The Debian project is delighted to announce the fourth update of its stable distribution Debian 6.0 (codename “squeeze”).

This update chiefly adds corrections for security issues to the stable release, along with a few adjustments to serious issues. Security advisories were already published separately and are referenced where obtainable.

Note that this update does not constitute a new version of Debian 6.0 but only updates a number of the packages included. There is no require to throw away 6.0 CDs or DVDs but only to update by an up-to-date Debian mirror after an installation, to cause any obsolete packages to be updated.

Those who often install updates from won’t must update plenty of packages and most updates from are included in this update.

New installation media and CD and DVD images containing updated packages will be obtainable soon at the regular locations.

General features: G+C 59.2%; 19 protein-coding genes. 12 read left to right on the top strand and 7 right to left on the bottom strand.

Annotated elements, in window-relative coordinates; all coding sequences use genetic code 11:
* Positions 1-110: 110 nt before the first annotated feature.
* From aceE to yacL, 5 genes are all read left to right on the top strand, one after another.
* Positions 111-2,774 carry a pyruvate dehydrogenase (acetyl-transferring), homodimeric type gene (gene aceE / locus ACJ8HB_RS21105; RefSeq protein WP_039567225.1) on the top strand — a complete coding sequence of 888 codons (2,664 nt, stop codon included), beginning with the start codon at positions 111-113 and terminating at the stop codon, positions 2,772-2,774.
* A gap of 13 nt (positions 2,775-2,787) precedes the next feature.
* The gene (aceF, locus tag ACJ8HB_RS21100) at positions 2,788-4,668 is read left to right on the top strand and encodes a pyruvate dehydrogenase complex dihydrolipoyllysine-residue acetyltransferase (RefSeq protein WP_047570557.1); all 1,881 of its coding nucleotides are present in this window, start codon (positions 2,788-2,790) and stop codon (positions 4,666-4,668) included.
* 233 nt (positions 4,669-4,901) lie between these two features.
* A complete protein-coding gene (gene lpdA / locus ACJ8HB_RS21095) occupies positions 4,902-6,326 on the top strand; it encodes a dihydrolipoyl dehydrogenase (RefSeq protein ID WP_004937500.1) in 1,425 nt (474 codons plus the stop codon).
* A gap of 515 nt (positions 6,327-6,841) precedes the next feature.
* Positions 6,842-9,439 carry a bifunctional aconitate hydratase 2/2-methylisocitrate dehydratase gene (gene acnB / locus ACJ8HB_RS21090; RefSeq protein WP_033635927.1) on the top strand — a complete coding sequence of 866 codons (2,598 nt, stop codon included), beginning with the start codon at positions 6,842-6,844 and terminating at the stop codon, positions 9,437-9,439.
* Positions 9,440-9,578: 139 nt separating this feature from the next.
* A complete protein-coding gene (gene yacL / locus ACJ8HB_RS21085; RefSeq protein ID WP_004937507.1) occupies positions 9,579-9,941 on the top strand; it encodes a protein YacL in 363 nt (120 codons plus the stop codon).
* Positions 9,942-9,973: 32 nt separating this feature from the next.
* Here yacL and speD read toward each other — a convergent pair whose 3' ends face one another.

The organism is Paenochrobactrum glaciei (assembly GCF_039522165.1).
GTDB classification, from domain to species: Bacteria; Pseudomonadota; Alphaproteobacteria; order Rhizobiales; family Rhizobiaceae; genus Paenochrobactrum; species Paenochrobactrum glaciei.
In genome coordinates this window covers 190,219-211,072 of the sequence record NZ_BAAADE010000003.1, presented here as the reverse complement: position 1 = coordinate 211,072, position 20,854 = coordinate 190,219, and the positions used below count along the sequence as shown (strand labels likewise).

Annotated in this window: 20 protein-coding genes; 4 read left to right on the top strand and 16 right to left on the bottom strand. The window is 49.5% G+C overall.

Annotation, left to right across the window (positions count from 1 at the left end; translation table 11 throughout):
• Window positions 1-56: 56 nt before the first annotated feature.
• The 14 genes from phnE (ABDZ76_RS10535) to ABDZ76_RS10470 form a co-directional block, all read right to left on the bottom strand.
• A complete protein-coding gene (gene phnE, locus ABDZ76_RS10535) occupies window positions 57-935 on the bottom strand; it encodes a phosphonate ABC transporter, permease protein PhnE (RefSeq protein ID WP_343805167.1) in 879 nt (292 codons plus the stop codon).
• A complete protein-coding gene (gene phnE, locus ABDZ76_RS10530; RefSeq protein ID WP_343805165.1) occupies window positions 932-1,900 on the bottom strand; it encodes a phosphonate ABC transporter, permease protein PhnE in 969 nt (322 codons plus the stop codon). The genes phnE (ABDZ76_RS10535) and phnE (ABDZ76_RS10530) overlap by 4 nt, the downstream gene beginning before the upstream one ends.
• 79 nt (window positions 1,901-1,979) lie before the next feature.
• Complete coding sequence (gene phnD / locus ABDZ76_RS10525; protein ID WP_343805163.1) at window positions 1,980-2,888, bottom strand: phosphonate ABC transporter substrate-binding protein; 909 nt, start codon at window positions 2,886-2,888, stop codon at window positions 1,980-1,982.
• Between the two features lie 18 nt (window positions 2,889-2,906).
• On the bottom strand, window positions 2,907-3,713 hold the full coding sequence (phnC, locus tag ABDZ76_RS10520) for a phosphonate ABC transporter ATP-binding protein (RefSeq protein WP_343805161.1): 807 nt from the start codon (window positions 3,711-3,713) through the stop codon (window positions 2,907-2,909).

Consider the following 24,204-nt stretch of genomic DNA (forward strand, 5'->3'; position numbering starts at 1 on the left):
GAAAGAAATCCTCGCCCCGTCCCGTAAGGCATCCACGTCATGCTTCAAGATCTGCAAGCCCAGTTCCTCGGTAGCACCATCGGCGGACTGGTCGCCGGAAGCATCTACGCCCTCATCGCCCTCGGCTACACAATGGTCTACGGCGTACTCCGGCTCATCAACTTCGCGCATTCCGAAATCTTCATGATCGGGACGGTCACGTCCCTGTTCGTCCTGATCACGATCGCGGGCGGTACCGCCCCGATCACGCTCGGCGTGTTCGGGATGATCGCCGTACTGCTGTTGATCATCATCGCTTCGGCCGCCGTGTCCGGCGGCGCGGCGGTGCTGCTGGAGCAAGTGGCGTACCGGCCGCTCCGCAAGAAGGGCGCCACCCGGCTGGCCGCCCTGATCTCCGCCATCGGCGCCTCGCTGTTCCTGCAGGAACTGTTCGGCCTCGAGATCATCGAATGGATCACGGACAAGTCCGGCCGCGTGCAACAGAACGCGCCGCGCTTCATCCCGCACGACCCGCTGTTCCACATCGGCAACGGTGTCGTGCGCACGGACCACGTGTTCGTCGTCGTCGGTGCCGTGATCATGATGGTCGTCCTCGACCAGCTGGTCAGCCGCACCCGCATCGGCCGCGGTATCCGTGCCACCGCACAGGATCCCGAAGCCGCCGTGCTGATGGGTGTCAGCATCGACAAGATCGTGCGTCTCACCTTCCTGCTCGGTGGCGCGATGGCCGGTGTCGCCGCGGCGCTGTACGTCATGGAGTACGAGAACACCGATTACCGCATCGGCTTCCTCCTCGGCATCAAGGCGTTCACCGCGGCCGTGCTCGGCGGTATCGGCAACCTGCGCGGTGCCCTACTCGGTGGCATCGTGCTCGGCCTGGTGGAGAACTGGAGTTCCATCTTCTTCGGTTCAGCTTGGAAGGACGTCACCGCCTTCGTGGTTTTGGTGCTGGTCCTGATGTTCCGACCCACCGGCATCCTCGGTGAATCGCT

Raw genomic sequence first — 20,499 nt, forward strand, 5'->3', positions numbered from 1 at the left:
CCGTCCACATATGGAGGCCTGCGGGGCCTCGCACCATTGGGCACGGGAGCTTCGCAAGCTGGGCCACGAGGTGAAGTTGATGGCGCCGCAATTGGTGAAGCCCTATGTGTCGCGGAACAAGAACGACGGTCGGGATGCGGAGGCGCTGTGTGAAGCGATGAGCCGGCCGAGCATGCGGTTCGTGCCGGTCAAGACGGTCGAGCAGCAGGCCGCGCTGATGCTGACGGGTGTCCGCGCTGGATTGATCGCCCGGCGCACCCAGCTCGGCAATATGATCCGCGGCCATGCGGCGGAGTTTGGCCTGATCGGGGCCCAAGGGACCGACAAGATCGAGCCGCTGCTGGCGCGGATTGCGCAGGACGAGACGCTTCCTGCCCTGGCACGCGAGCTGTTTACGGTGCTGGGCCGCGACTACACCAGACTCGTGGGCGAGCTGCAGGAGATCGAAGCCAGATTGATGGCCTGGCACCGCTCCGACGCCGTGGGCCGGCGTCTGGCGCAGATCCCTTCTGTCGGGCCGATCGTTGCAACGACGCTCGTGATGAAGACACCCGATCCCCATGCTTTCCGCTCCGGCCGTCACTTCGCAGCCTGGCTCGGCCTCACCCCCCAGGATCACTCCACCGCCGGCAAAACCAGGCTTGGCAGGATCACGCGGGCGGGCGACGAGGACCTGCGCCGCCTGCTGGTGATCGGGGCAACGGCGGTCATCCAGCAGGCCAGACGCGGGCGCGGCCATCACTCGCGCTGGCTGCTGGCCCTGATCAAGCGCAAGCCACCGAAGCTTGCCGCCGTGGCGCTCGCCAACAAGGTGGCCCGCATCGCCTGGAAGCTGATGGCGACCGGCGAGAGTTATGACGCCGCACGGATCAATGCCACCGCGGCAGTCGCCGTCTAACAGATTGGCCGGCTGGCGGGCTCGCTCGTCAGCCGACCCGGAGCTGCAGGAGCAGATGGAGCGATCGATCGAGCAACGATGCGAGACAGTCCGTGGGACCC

Upgrading to this revision online is usually done by pointing the aptitude (or apt) package device (see the sources.list(five) manual page) to of Debian’s plenty of FTP or HTTP mirrors. A comprehensive list of mirrors is obtainable at:


ownCloud 3.0  has been released recently with some chilled new features, such as:

- Built-in cloud text editor;

- Integrated PDF viewer;

– Application Store;

- Photo gallery application;

- PIM Improvements;

- Other changes in ownCloud three:
Application Store: support for installing third party applications and addons through a central repository, directly from the ownCloud interface
new calendar interface
various calendar and contacts improvements
A brand spanking new “external” application that lets you integrate outside applications (like an outside webmail interface for example) in to the ownCloud interface.

How to upgrade to ownCloud 3.0:

First thing that you need to know is:  ownCloud 3.0 will automatically migrate the database to the newest version when you upgrade.

Then upgrading from ownCloud 2 to ownCloud 3 is really simple: